UN: Groups Urge Rights Chief to Report on Chinese Government Abuses
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UN: Groups Urge Rights Chief to Report on Chinese Government Abuses

UN: Groups Urge Rights Chief to Report on Chinese Government Abuses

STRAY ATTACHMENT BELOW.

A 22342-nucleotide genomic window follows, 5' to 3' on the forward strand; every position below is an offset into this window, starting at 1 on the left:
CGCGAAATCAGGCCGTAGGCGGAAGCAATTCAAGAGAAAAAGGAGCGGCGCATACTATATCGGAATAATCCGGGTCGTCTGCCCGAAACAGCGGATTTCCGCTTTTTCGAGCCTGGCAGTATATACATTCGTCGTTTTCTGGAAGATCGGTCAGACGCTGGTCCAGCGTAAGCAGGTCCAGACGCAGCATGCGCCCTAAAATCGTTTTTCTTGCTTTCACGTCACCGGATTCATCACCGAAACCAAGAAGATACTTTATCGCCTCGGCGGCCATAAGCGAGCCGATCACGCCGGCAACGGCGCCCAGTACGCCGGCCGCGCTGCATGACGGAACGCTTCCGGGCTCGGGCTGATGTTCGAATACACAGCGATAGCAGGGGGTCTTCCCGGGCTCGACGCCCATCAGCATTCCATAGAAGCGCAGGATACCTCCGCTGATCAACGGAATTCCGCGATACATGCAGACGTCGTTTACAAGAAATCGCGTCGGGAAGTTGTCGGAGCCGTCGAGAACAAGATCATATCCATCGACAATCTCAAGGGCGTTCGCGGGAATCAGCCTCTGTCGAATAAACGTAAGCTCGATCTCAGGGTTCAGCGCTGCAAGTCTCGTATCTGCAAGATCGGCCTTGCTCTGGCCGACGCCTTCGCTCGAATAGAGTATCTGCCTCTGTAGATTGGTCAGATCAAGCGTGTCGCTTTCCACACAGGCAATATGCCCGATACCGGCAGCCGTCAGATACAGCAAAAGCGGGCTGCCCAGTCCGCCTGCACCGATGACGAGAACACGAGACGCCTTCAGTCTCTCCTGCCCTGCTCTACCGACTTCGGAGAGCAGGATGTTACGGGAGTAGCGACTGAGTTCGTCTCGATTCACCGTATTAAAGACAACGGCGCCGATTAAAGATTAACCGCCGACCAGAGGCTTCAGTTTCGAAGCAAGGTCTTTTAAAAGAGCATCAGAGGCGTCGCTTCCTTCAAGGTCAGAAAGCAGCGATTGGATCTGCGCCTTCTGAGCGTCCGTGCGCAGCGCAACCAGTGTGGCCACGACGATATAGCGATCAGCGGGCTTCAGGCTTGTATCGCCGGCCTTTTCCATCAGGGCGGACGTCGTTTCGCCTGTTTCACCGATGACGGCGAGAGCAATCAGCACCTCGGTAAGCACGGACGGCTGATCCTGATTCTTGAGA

(Geneva) – The United Nations High Commissioner for Human Rights should urgently release her office’s report on Chinese government rights violations targeting Uyghurs and other Turkic communities, almost 200 human rights groups including Human Rights Watch said in an open letter released today. “Human rights groups have become increasingly concerned that the UN human rights office has still not published its long-awaited report on Xinjiang, even as the atrocity crimes pile up,” said Kenneth Roth, executive director of Human Rights Watch. “It defies credibility to believe that China will allow meaningful unfettered access that will enable human rights defenders, or victims and their families, to speak to the High Commissioner safely, unsupervised and without fear of reprisal. Today’s announcement of a planned visit by the High Commissioner should not provide an excuse for her to avoid publishing her report on Xinjiang abuses without further delay, as she has repeatedly promised.” UN High Commissioner for Human Rights Michelle Bachelet first indicated her intent to report on Chinese government abuses across Xinjiang, the Uyghur region, in 2018. Since that time, she has offered procedural updates on the status of negotiations to gain meaningful access to the region. In September 2021, Bachelet confirmed that her office was “finalising its assessment of the available information on allegations of serious human rights violations in [Xinjiang] with a view to making it public.” In December, a spokesperson for the Office of the UN High Commissioner for Human Rights said the report would be released in a matter of weeks. Since 2018, Human Rights Watch and other nongovernmental organizations have published information detailing the arbitrary detention of approximately one million Uyghurs and others, the Orwellian criminalization of lawful behavior tracked through surveillance technology, and the commission of apparent crimes against humanity, including torture, family separations, and cultural persecution. “Uyghurs and other oppressed peoples in China should be able to look to the UN’s top human rights official for genuine leadership.” Roth said. “The high commissioner should – today – release her Xinjiang report, brief Human Rights Council members on its findings, and set out next steps for holding Chinese officials accountable for atrocities.” .

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